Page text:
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Republican state lawmakers face a fourth court challenge to laws they passed in a December lame-duck session to curtail the powers of incoming Gov. Tony Evers — this one from the Democratic Party of Wisconsin, contending the laws violate the rights of Democratic activists and voters who elected him.

Meanwhile Thursday, Evers’ attorneys said he supports a request by a group of unions in one of the other legal challenges to the GOP laws, asking a judge to block parts of them from taking effect.

And Attorney General Josh Kaul, whose powers also were curtailed by the laws, revealed in a recent court filing that his office will not defend them against the legal challenge brought by unions.

The new lawsuit is the latest legal fallout from the GOP laws, signed by former Gov. Scott Walker just before he left office.

The Democratic Party of Wisconsin and eight individual plaintiffs filed suit in federal court Thursday. Their complaint alleges the GOP laws violated their rights under the U.S. Constitution to representative government, free association and equal protection, in part “by discriminating against (plaintiffs) based on political viewpoint.”

State Democratic Party chairwoman Martha Laning called the laws “a bald-faced undermining of the incoming administration.”

The court complaint, citing public statements by GOP legislators explaining their rationale for the laws, says they were enacted “for the obvious purpose and effect of undoing the clear intent of the majority of voters.”

“The acts thus violate basic principles of representative government inherent in our republican form of government,” the complaint contends.

Assembly Speaker Robin Vos, R-Rochester, one of several GOP legislative leaders named as defendants in the lawsuits, said he’s not concerned by them and believes courts ultimately will uphold the laws. Speaking at an event hosted by the website WisPolitics, Vos said the laws were part of an effort to “rebalance the powers as the way they were intended.”

A separate statement from Vos and Senate Majority Leader Scott Fitzgerald, R-Juneau, said Evers’ and Kaul’s actions in the challenge brought by unions solidifies the need for GOP lawmakers to hire attorneys to represent them in the case.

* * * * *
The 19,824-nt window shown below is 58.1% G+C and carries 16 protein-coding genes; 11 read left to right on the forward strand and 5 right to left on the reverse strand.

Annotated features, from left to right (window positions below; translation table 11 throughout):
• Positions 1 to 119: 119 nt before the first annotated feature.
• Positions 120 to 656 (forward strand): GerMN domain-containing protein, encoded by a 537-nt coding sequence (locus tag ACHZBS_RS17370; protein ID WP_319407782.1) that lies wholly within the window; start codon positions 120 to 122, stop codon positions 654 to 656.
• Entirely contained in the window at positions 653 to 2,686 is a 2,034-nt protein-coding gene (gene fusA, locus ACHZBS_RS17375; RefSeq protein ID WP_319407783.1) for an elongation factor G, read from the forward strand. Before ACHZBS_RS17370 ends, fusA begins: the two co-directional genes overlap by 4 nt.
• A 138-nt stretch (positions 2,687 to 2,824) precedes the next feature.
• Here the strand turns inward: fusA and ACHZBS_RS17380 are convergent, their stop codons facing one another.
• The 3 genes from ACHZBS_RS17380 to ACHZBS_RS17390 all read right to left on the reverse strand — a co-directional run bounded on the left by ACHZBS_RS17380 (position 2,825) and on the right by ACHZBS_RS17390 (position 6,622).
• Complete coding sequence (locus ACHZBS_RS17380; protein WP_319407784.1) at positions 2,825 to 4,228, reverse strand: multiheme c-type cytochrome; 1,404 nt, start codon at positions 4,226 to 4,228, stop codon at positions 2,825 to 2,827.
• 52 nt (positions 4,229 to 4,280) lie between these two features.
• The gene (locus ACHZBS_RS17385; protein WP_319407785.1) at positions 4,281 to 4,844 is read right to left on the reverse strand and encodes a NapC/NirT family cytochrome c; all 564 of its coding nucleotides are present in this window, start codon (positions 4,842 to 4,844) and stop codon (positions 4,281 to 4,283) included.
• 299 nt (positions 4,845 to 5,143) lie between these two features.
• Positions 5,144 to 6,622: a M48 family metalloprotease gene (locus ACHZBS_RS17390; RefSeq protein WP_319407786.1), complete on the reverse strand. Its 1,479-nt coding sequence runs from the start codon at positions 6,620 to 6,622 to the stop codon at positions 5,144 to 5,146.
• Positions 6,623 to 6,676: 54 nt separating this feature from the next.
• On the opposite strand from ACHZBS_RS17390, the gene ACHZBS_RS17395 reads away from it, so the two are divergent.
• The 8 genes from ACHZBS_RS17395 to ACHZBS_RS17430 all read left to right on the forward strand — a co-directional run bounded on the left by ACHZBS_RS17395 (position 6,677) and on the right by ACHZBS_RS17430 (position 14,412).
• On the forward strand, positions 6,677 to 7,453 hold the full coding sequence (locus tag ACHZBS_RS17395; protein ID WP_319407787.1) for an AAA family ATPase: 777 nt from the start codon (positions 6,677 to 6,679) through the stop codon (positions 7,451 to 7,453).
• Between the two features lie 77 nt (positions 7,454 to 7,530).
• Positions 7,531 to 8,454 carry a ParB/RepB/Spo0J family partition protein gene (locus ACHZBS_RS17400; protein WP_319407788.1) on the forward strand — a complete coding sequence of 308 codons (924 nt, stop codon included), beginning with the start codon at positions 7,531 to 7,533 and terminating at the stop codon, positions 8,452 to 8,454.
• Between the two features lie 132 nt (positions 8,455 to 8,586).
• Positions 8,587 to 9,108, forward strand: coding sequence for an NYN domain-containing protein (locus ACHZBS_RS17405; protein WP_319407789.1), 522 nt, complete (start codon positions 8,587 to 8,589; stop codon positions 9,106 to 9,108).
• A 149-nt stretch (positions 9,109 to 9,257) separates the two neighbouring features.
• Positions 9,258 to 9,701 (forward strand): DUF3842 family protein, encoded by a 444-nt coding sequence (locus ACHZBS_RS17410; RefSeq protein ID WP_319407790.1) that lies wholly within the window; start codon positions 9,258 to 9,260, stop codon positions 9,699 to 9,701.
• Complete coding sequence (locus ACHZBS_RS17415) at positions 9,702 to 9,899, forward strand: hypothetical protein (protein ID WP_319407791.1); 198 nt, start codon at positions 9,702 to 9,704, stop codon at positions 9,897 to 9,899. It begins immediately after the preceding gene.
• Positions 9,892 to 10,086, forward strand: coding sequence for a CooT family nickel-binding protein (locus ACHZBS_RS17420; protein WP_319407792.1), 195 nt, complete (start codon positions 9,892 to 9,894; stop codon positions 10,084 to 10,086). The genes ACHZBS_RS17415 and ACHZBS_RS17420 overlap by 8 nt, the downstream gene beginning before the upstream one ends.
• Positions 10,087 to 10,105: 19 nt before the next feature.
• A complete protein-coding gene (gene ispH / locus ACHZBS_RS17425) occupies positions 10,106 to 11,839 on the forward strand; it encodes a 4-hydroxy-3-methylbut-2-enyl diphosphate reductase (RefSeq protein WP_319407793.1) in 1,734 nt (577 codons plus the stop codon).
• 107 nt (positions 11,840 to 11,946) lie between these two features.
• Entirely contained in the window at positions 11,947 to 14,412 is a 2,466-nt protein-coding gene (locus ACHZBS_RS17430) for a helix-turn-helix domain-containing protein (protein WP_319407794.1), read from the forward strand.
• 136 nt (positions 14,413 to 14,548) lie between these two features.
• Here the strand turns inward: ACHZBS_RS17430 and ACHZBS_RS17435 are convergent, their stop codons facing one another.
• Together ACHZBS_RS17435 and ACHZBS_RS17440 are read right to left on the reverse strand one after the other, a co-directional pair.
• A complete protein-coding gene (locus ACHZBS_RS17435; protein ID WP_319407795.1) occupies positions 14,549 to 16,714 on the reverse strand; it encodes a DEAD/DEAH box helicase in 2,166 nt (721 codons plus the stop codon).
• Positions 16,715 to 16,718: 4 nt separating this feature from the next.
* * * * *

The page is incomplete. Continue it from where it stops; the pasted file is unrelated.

“It also reveals their intent to collude with their liberal allies to work around the Legislature to advance their agenda,” Vos and Fitzgerald said.

The disclosure from Evers’ attorneys comes in a brief they filed Wednesday in the union-led lawsuit in Dane County Circuit Court. It contends the GOP laws violate the state constitution‘s separation of powers between the legislative and executive branches.

Without a judge blocking implementation of the challenged provisions, it “will make executing the law, rendering services to the citizens and businesses of Wisconsin, and using tax dollars in an efficient manner practically impossible,” Evers’ attorneys argued in the brief.

Evers’ attorneys in the case are Lester Pines, Tamara Packard, Christa Westerberg and Beauregard Patterson, all of the Madison firm Pines Bach.

Meanwhile, a recent court filing submitted by Assistant Attorneys General Thomas Bellavia and Colin Roth says the state Department of Justice contends parts of the laws are unconstitutional.

“In light of its substantial interest in the case’s outcome, DOJ’s position is that it has no duty to defend the legislation at issue,” the filing says.

The challenge to the lame-duck laws was brought by plaintiffs including Service Employees International Union, Milwaukee Area Service and Hospitality Workers, American Federation of Teachers and Wisconsin Federation of Nurses and Health Professionals. Nine individual plaintiffs in the case include state Sen. Janet Bewley, D-Mason.

The suit contends the GOP laws are “a clear attempt by one branch, the Legislature, upset by an electoral outcome affecting another branch, to undo the separation of powers” in the state constitution.

The laws curtailed early voting and barred Evers and Kaul from inheriting certain powers given to previous governors and attorneys general, such as the power to end the state’s involvement in litigation. Other provisions strictly limited, in the short term, the governor’s ability to control the Wisconsin Economic Development Corp.

Another lawsuit filed by the League of Women Voters of Wisconsin and other groups contends the so-called “extraordinary session” held by GOP lawmakers to pass the laws was unconstitutional.

Also, liberal advocacy group One Wisconsin Now has sought to overturn the provisions of the lame-duck law that curtailed access to early voting. A federal judge last month blocked those changes as part of a previous injunction against an earlier law limiting early voting.

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Mark Sommerhauser covers state government and politics for the Wisconsin State Journal.